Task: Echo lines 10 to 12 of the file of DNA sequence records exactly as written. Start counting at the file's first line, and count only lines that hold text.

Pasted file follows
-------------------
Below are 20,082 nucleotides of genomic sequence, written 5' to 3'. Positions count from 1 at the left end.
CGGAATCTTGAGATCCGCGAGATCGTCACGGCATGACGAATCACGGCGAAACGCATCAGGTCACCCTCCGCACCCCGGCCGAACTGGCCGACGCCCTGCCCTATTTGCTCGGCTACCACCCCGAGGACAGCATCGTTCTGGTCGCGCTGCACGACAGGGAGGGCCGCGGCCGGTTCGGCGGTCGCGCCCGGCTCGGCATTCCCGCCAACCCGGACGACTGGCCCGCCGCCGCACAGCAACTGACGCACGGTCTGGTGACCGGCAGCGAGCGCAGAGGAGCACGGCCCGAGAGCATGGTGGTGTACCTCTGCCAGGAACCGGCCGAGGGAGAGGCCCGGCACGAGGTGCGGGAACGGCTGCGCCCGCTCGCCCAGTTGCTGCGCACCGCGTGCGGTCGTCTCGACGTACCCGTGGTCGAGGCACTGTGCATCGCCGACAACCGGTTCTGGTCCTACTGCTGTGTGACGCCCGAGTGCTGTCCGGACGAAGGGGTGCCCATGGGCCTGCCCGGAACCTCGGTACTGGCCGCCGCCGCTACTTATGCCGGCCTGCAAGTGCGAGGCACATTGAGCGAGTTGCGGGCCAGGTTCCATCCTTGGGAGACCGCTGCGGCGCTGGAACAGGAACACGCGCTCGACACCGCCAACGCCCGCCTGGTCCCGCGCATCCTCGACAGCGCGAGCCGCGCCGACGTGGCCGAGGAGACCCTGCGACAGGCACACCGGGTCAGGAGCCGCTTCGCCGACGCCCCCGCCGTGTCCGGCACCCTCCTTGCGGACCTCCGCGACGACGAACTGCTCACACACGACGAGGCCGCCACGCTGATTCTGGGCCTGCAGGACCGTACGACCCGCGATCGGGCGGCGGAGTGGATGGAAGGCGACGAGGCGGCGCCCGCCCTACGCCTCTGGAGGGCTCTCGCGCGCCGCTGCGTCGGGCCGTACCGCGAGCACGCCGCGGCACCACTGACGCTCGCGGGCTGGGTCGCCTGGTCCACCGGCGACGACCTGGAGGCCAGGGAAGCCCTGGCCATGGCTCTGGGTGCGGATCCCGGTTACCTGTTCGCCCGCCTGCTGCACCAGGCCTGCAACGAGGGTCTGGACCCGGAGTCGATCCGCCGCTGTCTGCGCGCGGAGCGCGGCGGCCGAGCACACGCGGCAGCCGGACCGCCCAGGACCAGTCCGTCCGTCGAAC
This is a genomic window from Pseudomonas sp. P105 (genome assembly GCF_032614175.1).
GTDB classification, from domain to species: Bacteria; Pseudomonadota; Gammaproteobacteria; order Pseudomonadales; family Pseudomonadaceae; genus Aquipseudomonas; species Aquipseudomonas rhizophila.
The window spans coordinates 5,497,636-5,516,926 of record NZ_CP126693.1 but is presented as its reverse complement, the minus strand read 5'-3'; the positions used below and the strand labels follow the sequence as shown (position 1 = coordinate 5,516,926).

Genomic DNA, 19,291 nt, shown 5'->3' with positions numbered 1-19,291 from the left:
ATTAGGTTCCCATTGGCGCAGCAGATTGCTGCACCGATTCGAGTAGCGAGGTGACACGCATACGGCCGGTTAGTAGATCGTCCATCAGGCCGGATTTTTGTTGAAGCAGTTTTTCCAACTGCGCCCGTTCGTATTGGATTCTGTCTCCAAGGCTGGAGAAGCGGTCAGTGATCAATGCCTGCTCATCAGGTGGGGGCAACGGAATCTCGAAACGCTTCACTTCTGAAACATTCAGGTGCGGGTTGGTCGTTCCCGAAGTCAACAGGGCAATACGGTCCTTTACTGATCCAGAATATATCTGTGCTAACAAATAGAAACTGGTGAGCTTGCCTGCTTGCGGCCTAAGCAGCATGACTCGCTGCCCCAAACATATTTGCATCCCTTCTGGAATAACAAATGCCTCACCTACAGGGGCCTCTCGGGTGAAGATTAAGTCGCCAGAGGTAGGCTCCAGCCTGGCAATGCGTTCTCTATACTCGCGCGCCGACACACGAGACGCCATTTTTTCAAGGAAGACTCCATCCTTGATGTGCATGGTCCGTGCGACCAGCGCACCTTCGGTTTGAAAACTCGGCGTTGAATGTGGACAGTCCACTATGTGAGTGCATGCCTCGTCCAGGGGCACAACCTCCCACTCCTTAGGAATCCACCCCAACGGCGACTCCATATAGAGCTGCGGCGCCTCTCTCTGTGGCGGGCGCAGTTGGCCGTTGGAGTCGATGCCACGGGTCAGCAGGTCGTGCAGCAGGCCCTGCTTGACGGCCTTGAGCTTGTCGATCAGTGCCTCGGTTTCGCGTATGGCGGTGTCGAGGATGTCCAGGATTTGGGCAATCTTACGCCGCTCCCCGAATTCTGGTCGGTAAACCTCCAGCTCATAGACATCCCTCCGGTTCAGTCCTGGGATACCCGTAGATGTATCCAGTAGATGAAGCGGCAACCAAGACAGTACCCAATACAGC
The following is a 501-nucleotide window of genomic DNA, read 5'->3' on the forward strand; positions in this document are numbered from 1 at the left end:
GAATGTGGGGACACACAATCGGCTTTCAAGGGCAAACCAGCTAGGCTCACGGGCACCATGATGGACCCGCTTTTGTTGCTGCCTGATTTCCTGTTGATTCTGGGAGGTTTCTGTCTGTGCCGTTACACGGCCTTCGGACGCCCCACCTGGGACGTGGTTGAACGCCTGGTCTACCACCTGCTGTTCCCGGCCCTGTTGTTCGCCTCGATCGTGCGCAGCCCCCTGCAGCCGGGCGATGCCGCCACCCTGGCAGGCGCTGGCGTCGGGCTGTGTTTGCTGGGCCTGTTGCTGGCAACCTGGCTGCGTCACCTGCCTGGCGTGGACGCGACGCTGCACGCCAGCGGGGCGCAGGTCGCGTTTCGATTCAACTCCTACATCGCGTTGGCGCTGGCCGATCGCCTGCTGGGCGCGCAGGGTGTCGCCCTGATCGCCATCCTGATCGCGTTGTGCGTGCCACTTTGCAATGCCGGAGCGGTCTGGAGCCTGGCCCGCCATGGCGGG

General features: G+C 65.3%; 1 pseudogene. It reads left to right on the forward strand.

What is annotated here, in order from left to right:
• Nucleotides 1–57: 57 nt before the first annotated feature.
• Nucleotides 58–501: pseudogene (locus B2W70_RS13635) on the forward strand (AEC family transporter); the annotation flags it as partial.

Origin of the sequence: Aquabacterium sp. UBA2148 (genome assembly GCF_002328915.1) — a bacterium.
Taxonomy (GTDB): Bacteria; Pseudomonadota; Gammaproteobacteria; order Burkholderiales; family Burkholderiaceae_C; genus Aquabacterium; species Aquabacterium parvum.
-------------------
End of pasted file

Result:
General features: G+C 65.3%; 1 pseudogene. It reads left to right on the forward strand.

What is annotated here, in order from left to right:
• Nucleotides 1–57: 57 nt before the first annotated feature.